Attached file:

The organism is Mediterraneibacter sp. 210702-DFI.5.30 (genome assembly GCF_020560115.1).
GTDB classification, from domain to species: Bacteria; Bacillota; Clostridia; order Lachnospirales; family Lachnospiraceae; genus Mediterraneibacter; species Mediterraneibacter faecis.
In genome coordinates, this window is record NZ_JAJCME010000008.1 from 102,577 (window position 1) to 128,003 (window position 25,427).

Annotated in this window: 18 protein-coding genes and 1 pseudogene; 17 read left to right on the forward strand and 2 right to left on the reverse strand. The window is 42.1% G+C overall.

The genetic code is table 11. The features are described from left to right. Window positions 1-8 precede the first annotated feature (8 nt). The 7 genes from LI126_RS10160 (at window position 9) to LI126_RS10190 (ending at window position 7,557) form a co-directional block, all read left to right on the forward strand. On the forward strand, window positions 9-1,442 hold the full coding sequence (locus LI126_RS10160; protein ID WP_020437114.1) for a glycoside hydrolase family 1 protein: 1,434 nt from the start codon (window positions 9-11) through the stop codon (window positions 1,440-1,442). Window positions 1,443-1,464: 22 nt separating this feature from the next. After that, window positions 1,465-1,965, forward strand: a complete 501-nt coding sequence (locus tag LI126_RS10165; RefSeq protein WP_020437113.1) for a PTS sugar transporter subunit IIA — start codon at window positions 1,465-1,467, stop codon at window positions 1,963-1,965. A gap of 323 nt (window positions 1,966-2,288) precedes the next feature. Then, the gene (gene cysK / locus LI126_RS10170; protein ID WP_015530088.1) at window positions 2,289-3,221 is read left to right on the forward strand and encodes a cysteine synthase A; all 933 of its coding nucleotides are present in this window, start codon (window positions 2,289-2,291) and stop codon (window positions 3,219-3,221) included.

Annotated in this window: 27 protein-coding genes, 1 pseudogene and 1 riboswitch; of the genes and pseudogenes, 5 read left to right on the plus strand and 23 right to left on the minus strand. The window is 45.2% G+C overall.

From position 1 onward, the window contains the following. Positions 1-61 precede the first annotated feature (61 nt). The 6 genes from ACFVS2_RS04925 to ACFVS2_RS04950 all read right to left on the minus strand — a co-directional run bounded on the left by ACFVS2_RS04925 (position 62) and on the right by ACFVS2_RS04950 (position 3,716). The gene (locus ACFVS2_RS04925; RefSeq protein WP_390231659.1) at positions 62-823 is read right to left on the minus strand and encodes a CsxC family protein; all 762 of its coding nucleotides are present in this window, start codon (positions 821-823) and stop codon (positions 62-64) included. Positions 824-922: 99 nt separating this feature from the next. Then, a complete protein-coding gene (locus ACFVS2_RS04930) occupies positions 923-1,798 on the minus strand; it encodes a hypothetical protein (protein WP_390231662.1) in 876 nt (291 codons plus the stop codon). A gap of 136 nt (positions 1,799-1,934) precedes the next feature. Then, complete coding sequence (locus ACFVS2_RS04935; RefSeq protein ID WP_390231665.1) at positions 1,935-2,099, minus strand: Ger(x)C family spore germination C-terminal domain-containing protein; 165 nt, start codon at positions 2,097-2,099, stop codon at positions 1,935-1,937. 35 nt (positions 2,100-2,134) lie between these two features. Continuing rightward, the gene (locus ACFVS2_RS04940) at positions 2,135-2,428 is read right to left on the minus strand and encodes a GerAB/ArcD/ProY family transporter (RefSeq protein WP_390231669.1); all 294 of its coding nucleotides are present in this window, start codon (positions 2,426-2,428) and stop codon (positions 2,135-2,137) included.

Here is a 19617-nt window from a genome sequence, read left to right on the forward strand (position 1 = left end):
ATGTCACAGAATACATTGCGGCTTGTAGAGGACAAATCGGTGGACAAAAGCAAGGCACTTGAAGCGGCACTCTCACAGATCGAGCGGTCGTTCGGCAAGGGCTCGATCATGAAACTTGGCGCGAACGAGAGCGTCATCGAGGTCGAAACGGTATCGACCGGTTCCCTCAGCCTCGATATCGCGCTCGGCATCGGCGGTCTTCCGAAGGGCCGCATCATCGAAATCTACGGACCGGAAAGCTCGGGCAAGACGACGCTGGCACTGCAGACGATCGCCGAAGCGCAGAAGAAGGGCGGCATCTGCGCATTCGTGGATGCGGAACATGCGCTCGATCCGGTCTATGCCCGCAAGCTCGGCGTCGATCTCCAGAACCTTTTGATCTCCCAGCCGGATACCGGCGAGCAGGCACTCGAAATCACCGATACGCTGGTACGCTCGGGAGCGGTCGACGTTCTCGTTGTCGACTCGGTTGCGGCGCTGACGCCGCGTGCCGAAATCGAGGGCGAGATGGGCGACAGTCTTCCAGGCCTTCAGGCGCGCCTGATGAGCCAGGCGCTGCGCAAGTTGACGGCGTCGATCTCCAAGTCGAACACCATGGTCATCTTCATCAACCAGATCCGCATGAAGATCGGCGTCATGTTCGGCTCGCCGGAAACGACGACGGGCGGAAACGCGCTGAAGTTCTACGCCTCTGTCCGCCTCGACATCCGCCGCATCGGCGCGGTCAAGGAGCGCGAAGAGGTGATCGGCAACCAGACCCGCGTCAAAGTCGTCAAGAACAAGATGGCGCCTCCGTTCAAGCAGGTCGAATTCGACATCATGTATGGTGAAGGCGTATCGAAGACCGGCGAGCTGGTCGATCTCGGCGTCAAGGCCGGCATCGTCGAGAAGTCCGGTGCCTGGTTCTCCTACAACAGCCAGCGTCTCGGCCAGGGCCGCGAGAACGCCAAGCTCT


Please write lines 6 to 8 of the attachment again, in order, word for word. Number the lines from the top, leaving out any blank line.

Annotated in this window: 27 protein-coding genes, 1 pseudogene and 1 riboswitch; of the genes and pseudogenes, 5 read left to right on the plus strand and 23 right to left on the minus strand. The window is 45.2% G+C overall.

From position 1 onward, the window contains the following. Positions 1-61 precede the first annotated feature (61 nt). The 6 genes from ACFVS2_RS04925 to ACFVS2_RS04950 all read right to left on the minus strand — a co-directional run bounded on the left by ACFVS2_RS04925 (position 62) and on the right by ACFVS2_RS04950 (position 3,716). The gene (locus ACFVS2_RS04925; RefSeq protein WP_390231659.1) at positions 62-823 is read right to left on the minus strand and encodes a CsxC family protein; all 762 of its coding nucleotides are present in this window, start codon (positions 821-823) and stop codon (positions 62-64) included. Positions 824-922: 99 nt separating this feature from the next. Then, a complete protein-coding gene (locus ACFVS2_RS04930) occupies positions 923-1,798 on the minus strand; it encodes a hypothetical protein (protein WP_390231662.1) in 876 nt (291 codons plus the stop codon). A gap of 136 nt (positions 1,799-1,934) precedes the next feature. Then, complete coding sequence (locus ACFVS2_RS04935; RefSeq protein ID WP_390231665.1) at positions 1,935-2,099, minus strand: Ger(x)C family spore germination C-terminal domain-containing protein; 165 nt, start codon at positions 2,097-2,099, stop codon at positions 1,935-1,937. 35 nt (positions 2,100-2,134) lie between these two features. Continuing rightward, the gene (locus ACFVS2_RS04940) at positions 2,135-2,428 is read right to left on the minus strand and encodes a GerAB/ArcD/ProY family transporter (RefSeq protein WP_390231669.1); all 294 of its coding nucleotides are present in this window, start codon (positions 2,426-2,428) and stop codon (positions 2,135-2,137) included.

Here is a 19617-nt window from a genome sequence, read left to right on the forward strand (position 1 = left end):